August Bondi Memorial Marker
Written by KWUStudentMedia on October 4, 2018
Dr. David Silverman is known on campus for being a professor in the communications department, but little do people know that he is the Chairman of the Salina Heritage Commission. Recently, he was involved in the unveiling of a new marker to help ensure the contributions of one of its citizens is never forgotten.
August Bondi, a Jew that fought in the civil war, moved from Austria to the United States in 1848. Upon arriving in the states, Bondi and his family found themselves deeply disturbed by the nation’s troubled relationship with slavery. In hopes of living in a free state, the family turned their eyes toward Kansas, since it had yet to enter the union. The issue of its acceptance of slavery was still up-in-the-air, and the Bondi’s saw a chance to help ensure that Kansas would not join the rolls as a free state. Bondi felt so strongly about the issue that he enlisted in the Union Army and fought in the Civil War. Afterward, he lived the rest of his life in Salina.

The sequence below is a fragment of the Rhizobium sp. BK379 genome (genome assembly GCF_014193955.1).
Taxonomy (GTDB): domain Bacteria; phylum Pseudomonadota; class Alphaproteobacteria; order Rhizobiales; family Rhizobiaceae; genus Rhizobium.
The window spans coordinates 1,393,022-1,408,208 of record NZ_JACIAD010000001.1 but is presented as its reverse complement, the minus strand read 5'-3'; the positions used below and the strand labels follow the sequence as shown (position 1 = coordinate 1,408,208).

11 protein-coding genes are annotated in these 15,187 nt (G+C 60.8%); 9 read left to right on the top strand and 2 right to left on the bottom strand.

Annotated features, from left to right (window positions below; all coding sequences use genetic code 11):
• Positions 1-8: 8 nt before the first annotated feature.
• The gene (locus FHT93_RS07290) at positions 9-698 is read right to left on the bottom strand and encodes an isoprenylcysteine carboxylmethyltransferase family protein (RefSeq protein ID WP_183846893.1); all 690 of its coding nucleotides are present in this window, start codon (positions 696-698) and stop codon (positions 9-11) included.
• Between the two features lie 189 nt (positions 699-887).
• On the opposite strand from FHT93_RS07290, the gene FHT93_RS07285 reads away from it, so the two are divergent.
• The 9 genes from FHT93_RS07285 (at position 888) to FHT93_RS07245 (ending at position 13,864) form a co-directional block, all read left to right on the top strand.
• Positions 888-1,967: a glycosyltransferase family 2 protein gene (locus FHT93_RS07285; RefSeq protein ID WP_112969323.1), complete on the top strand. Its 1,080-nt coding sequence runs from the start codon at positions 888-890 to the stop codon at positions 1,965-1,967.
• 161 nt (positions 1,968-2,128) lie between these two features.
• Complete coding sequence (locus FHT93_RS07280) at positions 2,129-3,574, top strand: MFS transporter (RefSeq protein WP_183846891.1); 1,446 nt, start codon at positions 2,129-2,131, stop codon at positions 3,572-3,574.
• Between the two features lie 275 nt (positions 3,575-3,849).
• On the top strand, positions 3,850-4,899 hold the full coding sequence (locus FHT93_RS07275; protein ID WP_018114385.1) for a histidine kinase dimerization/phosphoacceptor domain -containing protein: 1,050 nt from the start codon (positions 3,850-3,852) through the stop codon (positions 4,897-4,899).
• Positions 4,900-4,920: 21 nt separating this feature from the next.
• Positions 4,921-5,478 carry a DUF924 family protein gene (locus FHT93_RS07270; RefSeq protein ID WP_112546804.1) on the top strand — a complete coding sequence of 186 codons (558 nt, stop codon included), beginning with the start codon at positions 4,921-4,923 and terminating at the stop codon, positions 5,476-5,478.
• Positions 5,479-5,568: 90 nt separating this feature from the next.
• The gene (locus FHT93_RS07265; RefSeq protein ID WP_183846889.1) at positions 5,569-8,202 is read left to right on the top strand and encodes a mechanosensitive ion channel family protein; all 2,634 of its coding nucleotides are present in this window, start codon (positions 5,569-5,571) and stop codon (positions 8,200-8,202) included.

Now we flash-forward to 2016 when Dr. Silverman, first became aware of Bondi. Silverman was approached by Jerry Klinger, president of the Jewish American Society for Historic Preservation, about placing a marker remembering the Bondi’s life. “It was a no-brainer,” said Silverman about the decision to accept the marker. The Heritage Commission ended up waiting about two years before being given the green light to move forward with installing the memorial. That delay was largely due to discussions regarding where the marker would be located. Eventually, it was decided to install the large bronze plaque in front of the Smoky Hill Museum in downtown Salina.
Silverman also added, “It’s important to have the marker be located here in Salina so people know that being a Jewish person in Salina is a part of the city’s history,” and that this will, “hopefully prevent less anti-semitism throughout our society.”
The two-sided marker is located at the base of a flagpole on the northwest corner of the Smoky Hill Museum, located at 211 W. Iron Avenue.